Nope.  We want directions, and were not moving until we get them.  The sudden appearance of Brant and a most impatient director of photography (the excellent Dane Brehm) convinced them otherwise.

However, when I wasn’t redirecting worshippers and arguing with tourists,  some really powerful moments unfolded before me.  One young woman, perhaps twenty, walked very slowly and deliberately past the mosque, looking askance at it as she passed.  As she went by, I spotted the insignia on her t-shirt:  the Israeli Defense Forces.

And right behind her?  Another woman, about her age, guitar strapped over her shoulder, wearing a t-shirt…with a peace sign.  I don’t think they were together, but the irony was not lost on me.

A bit later, another gentleman slowed down and gazed at the Arabic writing on the side of the building.  He cocked his head slightly, reminding me of how a dog might stare at a fan.  He then began twisting his face in all variety of expressions, as if by contorting his features into the shape of an Arabic character, he might understand the writing.   He finally gave up, but not before announcing to no one in particular: “You can’t read that shit!”

I pointed out that it was in another language, and the translation appeared in English just to the right of the Arabic, but he muttered away, seemingly ungrateful.

My favorite moment, though, occurred near the end of the shoot.  A South Asian man was passing the mosque when he stopped to ask another pedestrian to light his cigarette.  The pedestrian was a Latino hiding under his hoodie, pants riding low. I assumed the South Asian gentleman was new in town  or never watched the evening news, for he seemed blissfully unaware of the fact that he was supposed to fear this young man.  The young man agreed to light the cigarette, but the wind was not being cooperative, and they seemed to be having some trouble.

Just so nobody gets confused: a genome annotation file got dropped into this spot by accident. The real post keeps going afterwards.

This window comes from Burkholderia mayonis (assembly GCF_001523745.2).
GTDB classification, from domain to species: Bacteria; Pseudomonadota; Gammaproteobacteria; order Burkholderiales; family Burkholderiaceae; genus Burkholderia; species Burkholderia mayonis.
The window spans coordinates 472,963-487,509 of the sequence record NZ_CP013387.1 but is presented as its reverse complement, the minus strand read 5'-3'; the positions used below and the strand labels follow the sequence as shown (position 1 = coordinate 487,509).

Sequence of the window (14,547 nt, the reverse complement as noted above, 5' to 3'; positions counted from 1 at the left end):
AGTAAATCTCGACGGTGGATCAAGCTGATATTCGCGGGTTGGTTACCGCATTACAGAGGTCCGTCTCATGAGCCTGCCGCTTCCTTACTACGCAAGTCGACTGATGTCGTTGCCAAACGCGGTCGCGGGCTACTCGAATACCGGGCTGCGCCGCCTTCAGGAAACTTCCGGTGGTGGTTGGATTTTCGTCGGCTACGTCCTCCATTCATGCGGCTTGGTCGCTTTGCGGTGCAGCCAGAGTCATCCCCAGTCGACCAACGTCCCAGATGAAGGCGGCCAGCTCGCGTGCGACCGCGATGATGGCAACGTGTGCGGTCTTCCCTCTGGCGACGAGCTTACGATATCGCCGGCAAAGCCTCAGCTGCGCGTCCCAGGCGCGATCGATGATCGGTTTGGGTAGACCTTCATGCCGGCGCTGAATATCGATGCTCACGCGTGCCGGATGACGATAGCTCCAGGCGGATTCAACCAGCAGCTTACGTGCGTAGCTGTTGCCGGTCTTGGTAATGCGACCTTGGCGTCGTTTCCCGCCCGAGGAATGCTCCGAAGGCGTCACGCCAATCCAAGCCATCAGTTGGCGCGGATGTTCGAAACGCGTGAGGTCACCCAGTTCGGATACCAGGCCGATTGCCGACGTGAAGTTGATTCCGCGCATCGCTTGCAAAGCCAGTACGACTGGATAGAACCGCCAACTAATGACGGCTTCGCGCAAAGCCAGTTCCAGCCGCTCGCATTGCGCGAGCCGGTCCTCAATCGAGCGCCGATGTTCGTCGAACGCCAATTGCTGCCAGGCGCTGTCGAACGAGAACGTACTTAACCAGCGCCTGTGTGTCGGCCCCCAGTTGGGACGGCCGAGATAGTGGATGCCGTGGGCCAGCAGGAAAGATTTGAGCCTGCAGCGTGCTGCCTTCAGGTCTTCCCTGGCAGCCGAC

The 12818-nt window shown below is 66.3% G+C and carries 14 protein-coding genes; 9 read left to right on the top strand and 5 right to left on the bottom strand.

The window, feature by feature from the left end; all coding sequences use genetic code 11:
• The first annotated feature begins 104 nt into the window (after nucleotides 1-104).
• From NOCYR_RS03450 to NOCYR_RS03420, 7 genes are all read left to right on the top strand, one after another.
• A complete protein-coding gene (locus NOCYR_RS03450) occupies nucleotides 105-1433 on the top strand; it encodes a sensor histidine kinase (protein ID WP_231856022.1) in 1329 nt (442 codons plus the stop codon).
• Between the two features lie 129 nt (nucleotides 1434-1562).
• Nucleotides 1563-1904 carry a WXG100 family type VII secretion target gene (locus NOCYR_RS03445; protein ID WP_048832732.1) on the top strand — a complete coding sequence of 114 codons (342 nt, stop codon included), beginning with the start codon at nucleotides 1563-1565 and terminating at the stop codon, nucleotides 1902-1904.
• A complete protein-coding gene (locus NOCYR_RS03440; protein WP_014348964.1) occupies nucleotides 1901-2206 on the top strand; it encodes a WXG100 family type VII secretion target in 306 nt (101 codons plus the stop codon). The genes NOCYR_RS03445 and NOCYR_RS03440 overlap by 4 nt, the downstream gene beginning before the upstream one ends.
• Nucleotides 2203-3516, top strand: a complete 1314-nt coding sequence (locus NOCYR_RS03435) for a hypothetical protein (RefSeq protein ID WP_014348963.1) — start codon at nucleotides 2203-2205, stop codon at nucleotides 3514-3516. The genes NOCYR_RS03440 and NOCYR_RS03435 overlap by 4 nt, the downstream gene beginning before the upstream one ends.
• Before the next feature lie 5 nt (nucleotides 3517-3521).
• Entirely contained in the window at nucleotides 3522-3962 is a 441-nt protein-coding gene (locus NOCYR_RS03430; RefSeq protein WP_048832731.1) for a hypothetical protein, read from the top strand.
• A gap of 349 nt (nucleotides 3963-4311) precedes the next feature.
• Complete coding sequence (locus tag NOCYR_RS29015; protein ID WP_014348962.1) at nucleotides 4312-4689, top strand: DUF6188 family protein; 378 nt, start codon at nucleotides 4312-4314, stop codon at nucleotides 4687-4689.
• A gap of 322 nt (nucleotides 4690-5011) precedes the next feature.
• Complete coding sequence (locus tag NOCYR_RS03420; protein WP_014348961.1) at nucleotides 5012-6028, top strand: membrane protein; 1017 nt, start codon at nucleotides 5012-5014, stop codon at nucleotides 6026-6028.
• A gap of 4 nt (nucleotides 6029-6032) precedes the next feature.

The South Asian man began to joke  about the wind, which prompted the Latino man to smile–a beautiful, wide, kind smile that seemed to light up his entire face. His whole body appeared  to rise out of his  “street posture” as he continued to joke with the man as they struggled with the lighter.  Finally, they succeeded, and after two very polite nods, proceeded on their way.

I could see they were both still smiling as they headed off.  Even though it was over a cigarette, it made me feel strangely hopeful: these two vastly different individuals could share this moment, and make each other laugh.  And, apparently, make each other’s day.

Gotta love New York.

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6 Comments leave one →
  1. Chloe Duhaime permalink
    November 30, 2010 1:21 am

    The cigarette story brought tears to my eyes. How fun that you got to help out with the film!

  2. November 30, 2010 3:27 pm

    Glad you liked it so much–it was a blast to be there. Thanks for being a loyal follower of the blog!

  3. Shelley permalink
    December 1, 2010 4:24 pm

    It’s like Jon Stewart points out. When two lanes of car traffic merge, everyone takes their turn. Its the little everyday acts, free from demographic influences except that of living in NYC that form the mechanism of action of the melting pot. Yes, smoking has a social culture, but so do going to school, shopping, and giving up your seat on the subway to the pregnant lady. The mundane can be sublime in it’s implicit lack of note worthiness

  4. December 1, 2010 4:48 pm

    I couldn’t agree more. Thanks for the comment.

  5. Michael Barnett permalink
    December 30, 2010 2:51 am

    ACK! it would appear that my news feed hasnt kept me posted and i am behind on ur blog! o_O nice opportunity there. definitely in the top 3 of the coolest things ive heard about happening to people i know. reading this made me wish that i had been brought up in a more diversified area so i could have seen such cultural interactions. Hmm maybe the “people watching club” at UCONN has a potential to be interesting…if a bit creepy. XD